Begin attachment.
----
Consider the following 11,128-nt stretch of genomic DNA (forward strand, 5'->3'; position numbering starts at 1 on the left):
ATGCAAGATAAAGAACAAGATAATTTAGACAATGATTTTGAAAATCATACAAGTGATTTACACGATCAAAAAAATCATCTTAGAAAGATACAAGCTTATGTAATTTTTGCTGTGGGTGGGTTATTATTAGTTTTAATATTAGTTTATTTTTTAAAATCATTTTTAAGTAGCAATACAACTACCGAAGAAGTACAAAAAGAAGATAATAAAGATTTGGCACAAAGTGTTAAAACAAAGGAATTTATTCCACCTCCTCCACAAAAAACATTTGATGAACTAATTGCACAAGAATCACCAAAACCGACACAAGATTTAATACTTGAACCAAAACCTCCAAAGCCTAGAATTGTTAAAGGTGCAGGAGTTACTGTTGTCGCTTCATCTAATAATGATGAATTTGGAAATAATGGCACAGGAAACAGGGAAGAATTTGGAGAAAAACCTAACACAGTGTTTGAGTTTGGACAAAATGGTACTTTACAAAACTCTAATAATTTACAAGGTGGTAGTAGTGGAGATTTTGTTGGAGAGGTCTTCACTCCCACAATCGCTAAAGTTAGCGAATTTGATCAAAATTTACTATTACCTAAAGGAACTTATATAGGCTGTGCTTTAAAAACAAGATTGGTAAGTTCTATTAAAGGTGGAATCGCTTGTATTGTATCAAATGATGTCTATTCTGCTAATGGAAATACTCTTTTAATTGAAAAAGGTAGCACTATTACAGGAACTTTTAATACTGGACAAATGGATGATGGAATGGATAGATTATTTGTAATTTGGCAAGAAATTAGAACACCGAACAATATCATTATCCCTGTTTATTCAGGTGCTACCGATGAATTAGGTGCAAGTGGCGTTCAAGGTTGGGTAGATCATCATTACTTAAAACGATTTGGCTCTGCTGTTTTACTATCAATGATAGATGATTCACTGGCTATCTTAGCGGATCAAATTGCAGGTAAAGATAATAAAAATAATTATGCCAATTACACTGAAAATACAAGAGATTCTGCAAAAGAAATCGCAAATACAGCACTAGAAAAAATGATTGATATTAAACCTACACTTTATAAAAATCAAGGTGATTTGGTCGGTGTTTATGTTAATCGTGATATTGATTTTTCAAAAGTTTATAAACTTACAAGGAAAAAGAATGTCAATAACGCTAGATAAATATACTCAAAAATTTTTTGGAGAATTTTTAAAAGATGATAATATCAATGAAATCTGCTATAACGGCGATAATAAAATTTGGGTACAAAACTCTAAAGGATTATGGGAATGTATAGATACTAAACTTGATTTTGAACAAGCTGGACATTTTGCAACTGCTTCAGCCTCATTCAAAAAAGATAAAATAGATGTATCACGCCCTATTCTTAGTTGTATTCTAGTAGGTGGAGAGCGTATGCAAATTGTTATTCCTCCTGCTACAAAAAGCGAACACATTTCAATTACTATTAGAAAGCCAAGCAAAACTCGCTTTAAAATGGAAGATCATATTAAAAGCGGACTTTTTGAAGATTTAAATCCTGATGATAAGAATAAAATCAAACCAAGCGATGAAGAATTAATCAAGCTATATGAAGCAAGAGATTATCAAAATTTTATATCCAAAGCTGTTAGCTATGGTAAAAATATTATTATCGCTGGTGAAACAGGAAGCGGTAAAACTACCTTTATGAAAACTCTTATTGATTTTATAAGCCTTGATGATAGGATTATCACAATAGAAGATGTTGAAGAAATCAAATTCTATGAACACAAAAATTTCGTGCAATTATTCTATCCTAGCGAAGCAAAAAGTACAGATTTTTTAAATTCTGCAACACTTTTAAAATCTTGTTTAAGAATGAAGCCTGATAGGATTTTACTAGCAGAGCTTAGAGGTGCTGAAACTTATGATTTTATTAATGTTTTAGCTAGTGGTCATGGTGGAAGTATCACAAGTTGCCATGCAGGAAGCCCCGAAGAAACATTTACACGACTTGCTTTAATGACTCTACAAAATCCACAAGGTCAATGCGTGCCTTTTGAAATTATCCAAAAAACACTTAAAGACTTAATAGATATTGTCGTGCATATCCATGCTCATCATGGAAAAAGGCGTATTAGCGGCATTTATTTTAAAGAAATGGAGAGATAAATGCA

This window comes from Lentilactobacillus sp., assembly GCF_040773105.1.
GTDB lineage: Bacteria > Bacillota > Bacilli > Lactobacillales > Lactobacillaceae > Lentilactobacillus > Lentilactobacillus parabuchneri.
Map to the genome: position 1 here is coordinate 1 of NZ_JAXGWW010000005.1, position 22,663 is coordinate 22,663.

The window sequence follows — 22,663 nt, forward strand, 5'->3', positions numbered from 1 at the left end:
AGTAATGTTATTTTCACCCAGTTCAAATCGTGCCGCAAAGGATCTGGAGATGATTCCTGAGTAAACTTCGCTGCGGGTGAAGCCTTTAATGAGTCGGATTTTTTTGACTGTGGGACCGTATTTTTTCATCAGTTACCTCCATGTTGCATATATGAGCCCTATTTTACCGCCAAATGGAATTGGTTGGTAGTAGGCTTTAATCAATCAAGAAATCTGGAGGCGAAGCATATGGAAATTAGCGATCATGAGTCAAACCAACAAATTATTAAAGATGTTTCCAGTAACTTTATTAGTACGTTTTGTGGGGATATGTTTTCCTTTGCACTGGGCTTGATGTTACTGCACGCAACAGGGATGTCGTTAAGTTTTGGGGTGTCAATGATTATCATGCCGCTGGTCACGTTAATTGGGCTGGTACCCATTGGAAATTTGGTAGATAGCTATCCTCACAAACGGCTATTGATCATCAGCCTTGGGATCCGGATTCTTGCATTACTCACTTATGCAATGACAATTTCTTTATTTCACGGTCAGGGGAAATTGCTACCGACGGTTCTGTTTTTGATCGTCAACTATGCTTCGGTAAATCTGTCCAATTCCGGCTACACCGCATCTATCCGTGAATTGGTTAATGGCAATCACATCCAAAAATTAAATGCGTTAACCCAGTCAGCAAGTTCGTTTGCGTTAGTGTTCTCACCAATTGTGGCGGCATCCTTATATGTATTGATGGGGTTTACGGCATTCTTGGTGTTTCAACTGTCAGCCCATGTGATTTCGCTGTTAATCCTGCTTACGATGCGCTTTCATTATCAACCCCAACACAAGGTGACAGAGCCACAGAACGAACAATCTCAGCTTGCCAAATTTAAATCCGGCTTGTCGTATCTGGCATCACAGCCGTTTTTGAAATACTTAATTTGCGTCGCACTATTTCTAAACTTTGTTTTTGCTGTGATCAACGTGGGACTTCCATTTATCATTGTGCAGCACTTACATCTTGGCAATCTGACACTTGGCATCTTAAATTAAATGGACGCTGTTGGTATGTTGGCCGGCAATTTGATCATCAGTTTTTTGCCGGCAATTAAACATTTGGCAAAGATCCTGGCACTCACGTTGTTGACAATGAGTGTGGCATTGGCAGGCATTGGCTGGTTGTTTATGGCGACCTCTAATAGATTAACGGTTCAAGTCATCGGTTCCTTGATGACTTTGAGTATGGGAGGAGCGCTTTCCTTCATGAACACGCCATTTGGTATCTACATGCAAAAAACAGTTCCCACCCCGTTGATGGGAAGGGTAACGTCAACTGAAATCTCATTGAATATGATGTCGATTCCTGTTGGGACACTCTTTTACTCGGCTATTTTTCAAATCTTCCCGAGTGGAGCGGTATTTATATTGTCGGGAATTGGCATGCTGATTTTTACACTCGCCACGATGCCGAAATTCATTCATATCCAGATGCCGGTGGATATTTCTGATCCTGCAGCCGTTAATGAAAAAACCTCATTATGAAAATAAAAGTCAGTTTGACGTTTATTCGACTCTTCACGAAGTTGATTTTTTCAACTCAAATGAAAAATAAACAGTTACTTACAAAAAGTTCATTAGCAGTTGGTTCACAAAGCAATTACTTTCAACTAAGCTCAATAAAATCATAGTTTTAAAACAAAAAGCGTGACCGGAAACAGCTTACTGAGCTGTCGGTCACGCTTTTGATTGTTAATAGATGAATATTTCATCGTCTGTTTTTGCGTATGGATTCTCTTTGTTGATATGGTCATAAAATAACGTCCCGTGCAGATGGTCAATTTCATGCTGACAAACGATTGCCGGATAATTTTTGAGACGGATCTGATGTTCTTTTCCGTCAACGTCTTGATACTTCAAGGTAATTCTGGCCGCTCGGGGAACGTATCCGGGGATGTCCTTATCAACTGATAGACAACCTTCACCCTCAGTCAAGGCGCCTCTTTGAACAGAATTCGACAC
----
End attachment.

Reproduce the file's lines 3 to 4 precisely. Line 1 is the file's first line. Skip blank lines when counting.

This window comes from Lentilactobacillus sp., assembly GCF_040773105.1.
GTDB lineage: Bacteria > Bacillota > Bacilli > Lactobacillales > Lactobacillaceae > Lentilactobacillus > Lentilactobacillus parabuchneri.